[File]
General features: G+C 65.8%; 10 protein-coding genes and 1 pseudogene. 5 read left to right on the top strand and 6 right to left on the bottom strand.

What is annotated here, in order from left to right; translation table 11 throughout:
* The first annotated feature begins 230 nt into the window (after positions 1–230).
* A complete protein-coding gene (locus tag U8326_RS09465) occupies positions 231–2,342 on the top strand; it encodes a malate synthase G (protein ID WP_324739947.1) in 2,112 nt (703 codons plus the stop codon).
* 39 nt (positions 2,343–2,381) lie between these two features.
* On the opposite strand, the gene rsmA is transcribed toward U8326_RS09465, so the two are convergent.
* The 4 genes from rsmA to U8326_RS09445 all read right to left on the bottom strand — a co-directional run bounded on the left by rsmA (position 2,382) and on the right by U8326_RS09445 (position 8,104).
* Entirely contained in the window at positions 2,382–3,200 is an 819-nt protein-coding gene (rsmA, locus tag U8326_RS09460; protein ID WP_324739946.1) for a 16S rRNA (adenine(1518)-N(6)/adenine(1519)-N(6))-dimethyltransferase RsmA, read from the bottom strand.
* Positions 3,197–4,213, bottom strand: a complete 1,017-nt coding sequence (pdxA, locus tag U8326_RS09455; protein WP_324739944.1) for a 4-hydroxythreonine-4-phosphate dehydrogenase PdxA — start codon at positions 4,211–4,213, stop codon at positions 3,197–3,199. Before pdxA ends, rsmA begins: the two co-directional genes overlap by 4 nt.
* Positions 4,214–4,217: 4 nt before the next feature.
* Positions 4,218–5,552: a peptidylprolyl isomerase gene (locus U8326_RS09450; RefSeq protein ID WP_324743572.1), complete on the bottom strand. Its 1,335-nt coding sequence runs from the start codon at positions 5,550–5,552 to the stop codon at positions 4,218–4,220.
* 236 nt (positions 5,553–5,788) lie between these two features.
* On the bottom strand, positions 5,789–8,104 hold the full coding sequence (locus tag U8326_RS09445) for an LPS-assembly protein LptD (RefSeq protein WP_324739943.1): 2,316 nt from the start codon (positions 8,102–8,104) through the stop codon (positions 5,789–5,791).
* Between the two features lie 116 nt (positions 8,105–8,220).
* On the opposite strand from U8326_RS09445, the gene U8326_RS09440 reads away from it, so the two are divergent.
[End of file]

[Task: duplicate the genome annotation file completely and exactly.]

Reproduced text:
General features: G+C 65.8%; 10 protein-coding genes and 1 pseudogene. 5 read left to right on the top strand and 6 right to left on the bottom strand.

What is annotated here, in order from left to right; translation table 11 throughout:
* The first annotated feature begins 230 nt into the window (after positions 1–230).
* A complete protein-coding gene (locus tag U8326_RS09465) occupies positions 231–2,342 on the top strand; it encodes a malate synthase G (protein ID WP_324739947.1) in 2,112 nt (703 codons plus the stop codon).
* 39 nt (positions 2,343–2,381) lie between these two features.
* On the opposite strand, the gene rsmA is transcribed toward U8326_RS09465, so the two are convergent.
* The 4 genes from rsmA to U8326_RS09445 all read right to left on the bottom strand — a co-directional run bounded on the left by rsmA (position 2,382) and on the right by U8326_RS09445 (position 8,104).
* Entirely contained in the window at positions 2,382–3,200 is an 819-nt protein-coding gene (rsmA, locus tag U8326_RS09460; protein ID WP_324739946.1) for a 16S rRNA (adenine(1518)-N(6)/adenine(1519)-N(6))-dimethyltransferase RsmA, read from the bottom strand.
* Positions 3,197–4,213, bottom strand: a complete 1,017-nt coding sequence (pdxA, locus tag U8326_RS09455; protein WP_324739944.1) for a 4-hydroxythreonine-4-phosphate dehydrogenase PdxA — start codon at positions 4,211–4,213, stop codon at positions 3,197–3,199. Before pdxA ends, rsmA begins: the two co-directional genes overlap by 4 nt.
* Positions 4,214–4,217: 4 nt before the next feature.
* Positions 4,218–5,552: a peptidylprolyl isomerase gene (locus U8326_RS09450; RefSeq protein ID WP_324743572.1), complete on the bottom strand. Its 1,335-nt coding sequence runs from the start codon at positions 5,550–5,552 to the stop codon at positions 4,218–4,220.
* 236 nt (positions 5,553–5,788) lie between these two features.
* On the bottom strand, positions 5,789–8,104 hold the full coding sequence (locus tag U8326_RS09445) for an LPS-assembly protein LptD (RefSeq protein WP_324739943.1): 2,316 nt from the start codon (positions 8,102–8,104) through the stop codon (positions 5,789–5,791).
* Between the two features lie 116 nt (positions 8,105–8,220).
* On the opposite strand from U8326_RS09445, the gene U8326_RS09440 reads away from it, so the two are divergent.